The Teacher Presentation, or ‘I do’, component of the lesson is when the concept or skill that is being taught is explained, modelled and demonstrated using concise language. The new material is presented in small steps to reduce the cognitive load for students. It begins with a clear statement of the learning intention and success criteria for the lesson. Incorporating a carefully selected range of examples and non-examples in the presentation also helps to avoid possible misconceptions of when and when not to apply the skill, strategy, concept, or rule. To develop students’ understanding of the content, clear definitions are provided.
A learning intention outlines what students should know, understand or be able to do by the end of the lesson. It is included at the beginning of the presentation and referred to in the closing of the lesson. Stating a success criterion assists both the teacher and student to know what is required to achieve the learning intention.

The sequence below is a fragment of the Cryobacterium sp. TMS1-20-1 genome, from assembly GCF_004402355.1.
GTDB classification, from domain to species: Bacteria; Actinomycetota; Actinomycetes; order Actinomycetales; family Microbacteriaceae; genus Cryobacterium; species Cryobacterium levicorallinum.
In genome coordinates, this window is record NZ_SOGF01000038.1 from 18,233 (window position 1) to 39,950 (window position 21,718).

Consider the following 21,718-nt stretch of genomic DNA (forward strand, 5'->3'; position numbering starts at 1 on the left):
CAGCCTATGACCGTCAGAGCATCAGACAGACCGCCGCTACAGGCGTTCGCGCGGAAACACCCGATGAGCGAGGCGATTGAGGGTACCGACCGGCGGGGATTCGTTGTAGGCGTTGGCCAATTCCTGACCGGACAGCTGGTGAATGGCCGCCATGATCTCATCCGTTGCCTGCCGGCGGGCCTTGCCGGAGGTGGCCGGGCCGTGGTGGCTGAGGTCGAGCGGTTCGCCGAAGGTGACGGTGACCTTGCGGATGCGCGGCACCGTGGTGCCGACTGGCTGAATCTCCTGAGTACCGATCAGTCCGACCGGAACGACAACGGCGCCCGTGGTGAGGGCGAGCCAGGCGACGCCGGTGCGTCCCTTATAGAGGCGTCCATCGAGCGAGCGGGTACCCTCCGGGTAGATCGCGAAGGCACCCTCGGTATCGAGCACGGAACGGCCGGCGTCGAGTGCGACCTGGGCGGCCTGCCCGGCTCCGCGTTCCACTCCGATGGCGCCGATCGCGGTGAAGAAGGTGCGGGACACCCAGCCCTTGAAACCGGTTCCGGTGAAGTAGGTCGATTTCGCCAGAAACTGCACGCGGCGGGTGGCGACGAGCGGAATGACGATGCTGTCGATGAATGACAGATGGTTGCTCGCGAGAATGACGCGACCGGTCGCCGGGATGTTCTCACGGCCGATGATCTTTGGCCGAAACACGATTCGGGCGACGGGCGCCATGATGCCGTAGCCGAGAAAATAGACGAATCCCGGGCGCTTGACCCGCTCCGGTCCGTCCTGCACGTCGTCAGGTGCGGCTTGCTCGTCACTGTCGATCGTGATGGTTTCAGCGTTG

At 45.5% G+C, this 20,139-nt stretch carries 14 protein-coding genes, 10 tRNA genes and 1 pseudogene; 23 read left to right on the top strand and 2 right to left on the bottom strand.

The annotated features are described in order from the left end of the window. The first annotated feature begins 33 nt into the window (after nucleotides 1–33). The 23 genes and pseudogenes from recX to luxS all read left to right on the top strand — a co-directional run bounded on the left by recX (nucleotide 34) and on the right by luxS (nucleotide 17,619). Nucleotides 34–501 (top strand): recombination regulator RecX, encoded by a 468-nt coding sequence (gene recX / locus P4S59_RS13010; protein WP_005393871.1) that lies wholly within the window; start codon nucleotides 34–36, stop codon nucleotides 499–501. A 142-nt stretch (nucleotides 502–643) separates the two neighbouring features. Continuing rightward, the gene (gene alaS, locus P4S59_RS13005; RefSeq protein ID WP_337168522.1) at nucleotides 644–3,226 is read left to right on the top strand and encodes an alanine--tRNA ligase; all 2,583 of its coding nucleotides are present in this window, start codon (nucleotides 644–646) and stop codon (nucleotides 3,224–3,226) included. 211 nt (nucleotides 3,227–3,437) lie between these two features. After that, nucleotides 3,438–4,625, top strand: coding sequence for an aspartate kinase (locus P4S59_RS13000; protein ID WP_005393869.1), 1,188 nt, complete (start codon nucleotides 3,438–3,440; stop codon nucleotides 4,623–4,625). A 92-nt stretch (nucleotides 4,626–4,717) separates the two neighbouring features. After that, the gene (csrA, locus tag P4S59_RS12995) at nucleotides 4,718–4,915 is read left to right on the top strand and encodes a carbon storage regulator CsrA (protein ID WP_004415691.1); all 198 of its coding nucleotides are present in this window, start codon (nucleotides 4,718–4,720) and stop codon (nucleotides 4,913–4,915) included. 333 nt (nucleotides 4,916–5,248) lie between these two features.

The students are engaged through the effective use of strategies such as repeat and read with me. A think-aloud strategy is also an effective way to model the new skills. The teacher explains the steps by saying and making obvious the thinking required to complete the task. Demonstrations of new content are also evident. The teacher uses prompts such as visual diagrams, objects or gestures to make the new concept clear for the students.
Learning intention: We are learning to spell the /e/ sound with the digraph ‘ea’.
- Write these words on the board: head, bread, breath, ready, weather. Read the words.
- Then have students read the words with you.
- Identify the vowel sound in these words /e/.
- How is this sound spelled in these words? ‘ea’.
- Underline the ‘ea’ and point out it is always in the middle of the word.
- Group words with similar patterns after the ‘ea’ (e.g. ‘ea’ followed by ‘d’, ‘ea’ followed by ‘th’).
- Select words appropriate to students’ abilities.